• NEVER mix alcohol with pain pills like oxycodone or sedatives like Xanax or Valium- this is DEADLY. Learn more through the 525 Foundation.
  • For those who choose to drink, I strongly encourage they stick to single serving-sized bottles of wine, or cans of beer or hard seltzer (like White Claw). These have the advantage of knowing exactly what is in them (vs a hand-poured mixed drink) and unless these beverages are aggressively chugged, most people will self-regulate their consumption as they feel slowly buzzed and physically full, thus tending not to get super intoxicated. Shots, however, with their tiny volume, are simply consumed too fast and too often, which shoots your blood alcohol through the roof…and leads us to the next discussion.
  • “Black out” vs “brown out” vs. “passed out”. Passed out means unconscious. Brown out means you have spotty memories, and black out means you have actual memory gaps (from minutes to hours.) Absolutely nothing friends tell you will “trigger” you to remember, because your blood alcohol level rose so quickly, it turned off your brain’s ability to MAKE memories. Keep this in mind as you read the next section.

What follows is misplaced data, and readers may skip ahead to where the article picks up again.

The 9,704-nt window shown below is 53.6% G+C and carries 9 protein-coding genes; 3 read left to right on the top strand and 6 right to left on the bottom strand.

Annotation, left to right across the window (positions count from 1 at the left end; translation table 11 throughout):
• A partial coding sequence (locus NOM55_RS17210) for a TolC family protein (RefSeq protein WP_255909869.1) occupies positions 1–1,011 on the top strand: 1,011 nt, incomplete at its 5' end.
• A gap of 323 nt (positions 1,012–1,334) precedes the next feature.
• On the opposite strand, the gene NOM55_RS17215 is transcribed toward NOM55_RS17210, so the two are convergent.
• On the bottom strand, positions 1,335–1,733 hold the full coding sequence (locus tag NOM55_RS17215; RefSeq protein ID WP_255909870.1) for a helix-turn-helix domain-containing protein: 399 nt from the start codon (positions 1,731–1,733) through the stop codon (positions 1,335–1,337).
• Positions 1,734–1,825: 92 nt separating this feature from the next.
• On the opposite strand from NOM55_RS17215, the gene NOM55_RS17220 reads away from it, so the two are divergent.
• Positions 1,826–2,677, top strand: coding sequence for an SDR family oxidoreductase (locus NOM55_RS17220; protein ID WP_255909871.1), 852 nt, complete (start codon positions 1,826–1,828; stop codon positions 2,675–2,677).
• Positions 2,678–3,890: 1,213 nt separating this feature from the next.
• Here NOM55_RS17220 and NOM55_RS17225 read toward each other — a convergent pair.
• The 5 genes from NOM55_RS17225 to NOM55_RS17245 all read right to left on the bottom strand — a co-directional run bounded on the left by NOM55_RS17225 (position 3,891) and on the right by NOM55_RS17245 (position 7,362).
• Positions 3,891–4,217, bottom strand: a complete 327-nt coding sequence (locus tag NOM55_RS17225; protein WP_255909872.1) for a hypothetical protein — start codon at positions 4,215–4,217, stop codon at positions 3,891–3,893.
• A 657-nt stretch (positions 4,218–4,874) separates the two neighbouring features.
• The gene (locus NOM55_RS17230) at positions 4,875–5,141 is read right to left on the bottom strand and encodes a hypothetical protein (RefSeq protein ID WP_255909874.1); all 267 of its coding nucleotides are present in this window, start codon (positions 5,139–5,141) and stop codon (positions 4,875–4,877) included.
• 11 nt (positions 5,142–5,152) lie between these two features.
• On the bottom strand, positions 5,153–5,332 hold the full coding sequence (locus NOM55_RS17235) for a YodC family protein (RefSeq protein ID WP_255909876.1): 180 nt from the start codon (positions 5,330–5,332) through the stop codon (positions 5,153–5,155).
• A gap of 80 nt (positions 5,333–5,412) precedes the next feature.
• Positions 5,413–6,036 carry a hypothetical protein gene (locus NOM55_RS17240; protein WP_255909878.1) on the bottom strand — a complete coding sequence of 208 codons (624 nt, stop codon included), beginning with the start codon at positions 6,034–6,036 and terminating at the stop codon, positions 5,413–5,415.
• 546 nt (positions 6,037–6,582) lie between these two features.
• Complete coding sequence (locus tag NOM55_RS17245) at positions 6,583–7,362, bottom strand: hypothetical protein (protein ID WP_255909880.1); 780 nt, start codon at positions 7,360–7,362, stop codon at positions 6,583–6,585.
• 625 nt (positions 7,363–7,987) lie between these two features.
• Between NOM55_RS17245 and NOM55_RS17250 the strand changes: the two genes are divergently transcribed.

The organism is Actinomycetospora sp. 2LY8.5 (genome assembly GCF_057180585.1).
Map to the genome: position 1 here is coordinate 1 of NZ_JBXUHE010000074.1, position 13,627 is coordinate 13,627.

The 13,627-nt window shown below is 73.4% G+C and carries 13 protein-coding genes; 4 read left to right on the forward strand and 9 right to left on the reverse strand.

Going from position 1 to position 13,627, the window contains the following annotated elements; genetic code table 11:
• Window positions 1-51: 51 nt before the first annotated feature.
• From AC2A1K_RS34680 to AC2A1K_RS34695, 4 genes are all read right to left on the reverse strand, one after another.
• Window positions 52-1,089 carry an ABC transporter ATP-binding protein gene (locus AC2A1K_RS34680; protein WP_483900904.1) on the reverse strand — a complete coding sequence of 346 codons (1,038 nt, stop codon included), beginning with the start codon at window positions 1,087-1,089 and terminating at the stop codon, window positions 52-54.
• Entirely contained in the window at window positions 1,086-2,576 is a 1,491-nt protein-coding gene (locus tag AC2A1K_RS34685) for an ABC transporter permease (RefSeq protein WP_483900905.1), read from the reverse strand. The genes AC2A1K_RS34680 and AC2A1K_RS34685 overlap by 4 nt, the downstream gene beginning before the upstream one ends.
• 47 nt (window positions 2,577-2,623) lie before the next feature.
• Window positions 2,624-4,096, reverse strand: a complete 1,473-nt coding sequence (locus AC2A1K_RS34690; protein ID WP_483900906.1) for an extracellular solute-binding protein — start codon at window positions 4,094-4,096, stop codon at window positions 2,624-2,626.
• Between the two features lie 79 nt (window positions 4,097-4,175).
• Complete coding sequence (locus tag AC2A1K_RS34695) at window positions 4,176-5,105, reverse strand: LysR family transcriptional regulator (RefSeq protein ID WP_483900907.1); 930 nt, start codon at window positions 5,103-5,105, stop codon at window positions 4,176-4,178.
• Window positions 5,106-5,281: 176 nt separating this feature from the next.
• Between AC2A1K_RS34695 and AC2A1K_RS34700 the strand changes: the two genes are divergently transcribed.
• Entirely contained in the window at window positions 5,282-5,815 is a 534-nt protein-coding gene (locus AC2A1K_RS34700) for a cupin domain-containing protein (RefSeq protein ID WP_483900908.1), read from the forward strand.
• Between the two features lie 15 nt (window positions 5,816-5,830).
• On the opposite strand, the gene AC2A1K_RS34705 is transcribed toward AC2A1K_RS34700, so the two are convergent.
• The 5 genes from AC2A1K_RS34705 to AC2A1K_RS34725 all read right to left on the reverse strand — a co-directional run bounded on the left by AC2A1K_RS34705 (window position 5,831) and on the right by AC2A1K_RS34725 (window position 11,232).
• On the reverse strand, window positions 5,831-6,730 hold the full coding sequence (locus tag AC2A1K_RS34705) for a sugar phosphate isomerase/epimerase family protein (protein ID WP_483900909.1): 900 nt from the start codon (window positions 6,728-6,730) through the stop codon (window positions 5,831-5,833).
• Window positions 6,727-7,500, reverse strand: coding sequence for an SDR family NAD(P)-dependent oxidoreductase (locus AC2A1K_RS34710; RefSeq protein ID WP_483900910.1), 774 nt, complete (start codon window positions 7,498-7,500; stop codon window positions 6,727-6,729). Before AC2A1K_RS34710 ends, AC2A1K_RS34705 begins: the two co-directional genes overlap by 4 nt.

Sex- a few key points:

  • Any form of physical intimacy requires not just lack of “no”, but presence of freely given, enthusiastic, ongoing, verbalized consent.
  • If you are drunk, high, or otherwise impaired, you cannot give consent.
  • If someone is “blackout” drunk, they MAY NOT initially appear impaired, meaning they may not have slurred speech, staggering, etc. If you are intimate with this person and their brain is not creating memories, they will also have NO MEMORY of whether or not they gave consent.
  • Take home message, as well-stated by attorney Jonathan Cristall, author of “What They Don’t Teach Teens”, is that if you are even remotely questioning whether or not someone might be intoxicated, assume they ARE impaired and therefore unable to consent.